I've been an on-and-off fan of ESPN's 30 For 30 since it started. I say "on and off" because I've found the quality to be on and off. Some of them were outstanding ("June 17, 1994," "Into the Wind," "The Band That Wouldn't Die," etc.). Others, like "Marion Jones: Press Pause," were real letdowns that could have been so much more. Some, I felt, trod too-familiar ground (was there really anything that revelatory, for instance, in "Four Days In October"? Too shopworn a subject. We get it by now, okay? We know the Red Sox finally won a World Series. Enough!). Others had interesting subjects but ended up being sort of meh ("The Legend of Jimmy the Greek" and "Tim Richmond: To The Limit," among others, were nice but could have been better).
As much as I've enjoyed the series, I can't help thinking about other topics I would have loved films about. Off the top of my head, here's four sports-related subjects from the last 30 years that would have made brilliant episodes of the series in the hands of gifted filmmakers. There are more, lots more, but here's a start:
1. Anybody remember the old IMSA GT series? Remember how during the 1980s, a few drivers ended up in trouble with the law? (See, as an example, this old Sports Illustrated piece.) In the right hands, it would have been better than an episode of Miami Vice -- only, it would be all true.
2. From the late 1980s on, there has been a boom in stadium construction on the part of local municipalities, as team owners threaten to move unless new facilities are built. While it's been around a while, it really seemed to hit new levels in the 1990s; numerous baseball teams wanted their own version of Camden Yards built at taxpayer expense or they'd threaten to move. The Browns relocated because Cleveland didn't build a new stadium (though this was briefly touched upon in "The Band That Wouldn't Die"). With it has come not only public funding of stadiums for private teams, but the loss of several time-honored old ballparks and one or two relocated teams. A detailed examination of the stadium boom, its costs to society and sport, and the transformation of stadiums from municipal recreation area to giant television studio, would provide a lot to chew on.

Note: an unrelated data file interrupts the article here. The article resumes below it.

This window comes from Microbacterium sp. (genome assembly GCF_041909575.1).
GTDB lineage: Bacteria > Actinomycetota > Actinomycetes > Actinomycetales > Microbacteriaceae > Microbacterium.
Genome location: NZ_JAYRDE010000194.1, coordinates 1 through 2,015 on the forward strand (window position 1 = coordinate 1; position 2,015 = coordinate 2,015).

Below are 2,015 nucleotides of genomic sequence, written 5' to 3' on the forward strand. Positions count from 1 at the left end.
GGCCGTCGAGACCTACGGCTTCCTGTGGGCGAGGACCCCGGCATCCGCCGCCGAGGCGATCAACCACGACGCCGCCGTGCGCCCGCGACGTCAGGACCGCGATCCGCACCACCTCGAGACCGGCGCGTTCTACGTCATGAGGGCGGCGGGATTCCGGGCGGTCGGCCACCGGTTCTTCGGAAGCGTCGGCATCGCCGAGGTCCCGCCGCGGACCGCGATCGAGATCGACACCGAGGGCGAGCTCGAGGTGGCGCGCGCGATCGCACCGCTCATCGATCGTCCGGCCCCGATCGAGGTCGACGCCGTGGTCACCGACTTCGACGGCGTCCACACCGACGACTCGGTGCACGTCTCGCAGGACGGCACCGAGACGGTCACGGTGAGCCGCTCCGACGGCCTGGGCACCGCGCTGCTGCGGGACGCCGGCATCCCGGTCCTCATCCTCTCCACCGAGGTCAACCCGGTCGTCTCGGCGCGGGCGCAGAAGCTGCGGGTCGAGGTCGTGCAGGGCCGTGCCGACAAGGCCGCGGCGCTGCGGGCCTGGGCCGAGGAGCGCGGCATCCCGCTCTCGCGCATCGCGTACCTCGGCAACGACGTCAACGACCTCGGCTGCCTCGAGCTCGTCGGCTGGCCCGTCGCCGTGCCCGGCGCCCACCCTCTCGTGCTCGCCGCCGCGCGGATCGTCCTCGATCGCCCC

3. Perhaps a bit meta, but why not let a filmmaker take a look at how television coverage, and having so many networks and so much media devoted to nothing but sports and the worship of athletes, has changed sports the last 30 years? It's now to the point where when you go to a ball game, you're not going to a ballpark; you're in a giant television studio. For its 40th anniversary issue Sports Illustrated published a brilliant long-form piece on the effect of people like Roone Arledge, Judge Roy Hofheinz, and so forth on the sports and the world SI covered. (Here's Part 1, Part 2, Part 3, Part 4 and Part 5.) This would be sort of a televisual version of that kind of story.
4. Finally, what about a film about the merchandising of sports nostalgia? This could run the gamut from autograph shows (and the fees ballplayers collect from those) to what I call the "Field of Dreams" effect, to the throwback jerseys and caps you can buy, the whole nine yards. Why not a look inside the growth of this industry? It'd be interesting not only as documentary, but sociology and psychology too.
Anyway. Four ideas off the top of my head early on a dark morning. (ESPN, I'm waiting for your call.)